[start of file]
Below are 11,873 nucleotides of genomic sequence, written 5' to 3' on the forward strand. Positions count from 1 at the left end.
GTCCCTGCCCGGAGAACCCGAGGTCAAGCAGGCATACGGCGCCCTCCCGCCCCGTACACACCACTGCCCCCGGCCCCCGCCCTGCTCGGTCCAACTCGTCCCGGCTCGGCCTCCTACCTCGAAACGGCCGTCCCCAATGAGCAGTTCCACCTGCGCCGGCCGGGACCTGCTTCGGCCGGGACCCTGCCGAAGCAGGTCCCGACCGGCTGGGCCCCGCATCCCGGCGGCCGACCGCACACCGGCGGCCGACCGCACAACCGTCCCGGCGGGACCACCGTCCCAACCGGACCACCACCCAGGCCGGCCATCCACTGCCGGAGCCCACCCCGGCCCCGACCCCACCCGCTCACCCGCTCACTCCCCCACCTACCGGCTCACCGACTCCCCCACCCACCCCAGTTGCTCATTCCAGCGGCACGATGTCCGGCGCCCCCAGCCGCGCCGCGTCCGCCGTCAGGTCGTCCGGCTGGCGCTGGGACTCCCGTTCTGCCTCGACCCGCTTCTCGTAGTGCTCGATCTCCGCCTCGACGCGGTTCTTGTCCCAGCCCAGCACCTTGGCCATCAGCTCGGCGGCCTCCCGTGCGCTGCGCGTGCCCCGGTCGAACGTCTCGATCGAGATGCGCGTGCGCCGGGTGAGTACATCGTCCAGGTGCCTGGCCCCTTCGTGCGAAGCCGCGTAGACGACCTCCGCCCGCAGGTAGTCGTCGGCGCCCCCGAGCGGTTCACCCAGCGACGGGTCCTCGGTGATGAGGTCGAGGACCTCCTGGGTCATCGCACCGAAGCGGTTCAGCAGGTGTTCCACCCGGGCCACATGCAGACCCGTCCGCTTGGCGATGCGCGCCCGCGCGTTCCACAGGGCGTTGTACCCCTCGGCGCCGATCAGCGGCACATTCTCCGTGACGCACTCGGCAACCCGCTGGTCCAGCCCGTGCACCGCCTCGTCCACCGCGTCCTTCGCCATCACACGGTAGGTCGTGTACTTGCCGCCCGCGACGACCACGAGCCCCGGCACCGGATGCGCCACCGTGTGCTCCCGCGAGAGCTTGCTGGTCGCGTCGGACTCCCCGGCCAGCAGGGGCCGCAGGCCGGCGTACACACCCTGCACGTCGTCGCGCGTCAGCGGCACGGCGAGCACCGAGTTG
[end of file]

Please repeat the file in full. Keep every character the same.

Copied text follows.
Below are 11,873 nucleotides of genomic sequence, written 5' to 3' on the forward strand. Positions count from 1 at the left end.
GTCCCTGCCCGGAGAACCCGAGGTCAAGCAGGCATACGGCGCCCTCCCGCCCCGTACACACCACTGCCCCCGGCCCCCGCCCTGCTCGGTCCAACTCGTCCCGGCTCGGCCTCCTACCTCGAAACGGCCGTCCCCAATGAGCAGTTCCACCTGCGCCGGCCGGGACCTGCTTCGGCCGGGACCCTGCCGAAGCAGGTCCCGACCGGCTGGGCCCCGCATCCCGGCGGCCGACCGCACACCGGCGGCCGACCGCACAACCGTCCCGGCGGGACCACCGTCCCAACCGGACCACCACCCAGGCCGGCCATCCACTGCCGGAGCCCACCCCGGCCCCGACCCCACCCGCTCACCCGCTCACTCCCCCACCTACCGGCTCACCGACTCCCCCACCCACCCCAGTTGCTCATTCCAGCGGCACGATGTCCGGCGCCCCCAGCCGCGCCGCGTCCGCCGTCAGGTCGTCCGGCTGGCGCTGGGACTCCCGTTCTGCCTCGACCCGCTTCTCGTAGTGCTCGATCTCCGCCTCGACGCGGTTCTTGTCCCAGCCCAGCACCTTGGCCATCAGCTCGGCGGCCTCCCGTGCGCTGCGCGTGCCCCGGTCGAACGTCTCGATCGAGATGCGCGTGCGCCGGGTGAGTACATCGTCCAGGTGCCTGGCCCCTTCGTGCGAAGCCGCGTAGACGACCTCCGCCCGCAGGTAGTCGTCGGCGCCCCCGAGCGGTTCACCCAGCGACGGGTCCTCGGTGATGAGGTCGAGGACCTCCTGGGTCATCGCACCGAAGCGGTTCAGCAGGTGTTCCACCCGGGCCACATGCAGACCCGTCCGCTTGGCGATGCGCGCCCGCGCGTTCCACAGGGCGTTGTACCCCTCGGCGCCGATCAGCGGCACATTCTCCGTGACGCACTCGGCAACCCGCTGGTCCAGCCCGTGCACCGCCTCGTCCACCGCGTCCTTCGCCATCACACGGTAGGTCGTGTACTTGCCGCCCGCGACGACCACGAGCCCCGGCACCGGATGCGCCACCGTGTGCTCCCGCGAGAGCTTGCTGGTCGCGTCGGACTCCCCGGCCAGCAGGGGCCGCAGGCCGGCGTACACACCCTGCACGTCGTCGCGCGTCAGCGGCACGGCGAGCACCGAGTTG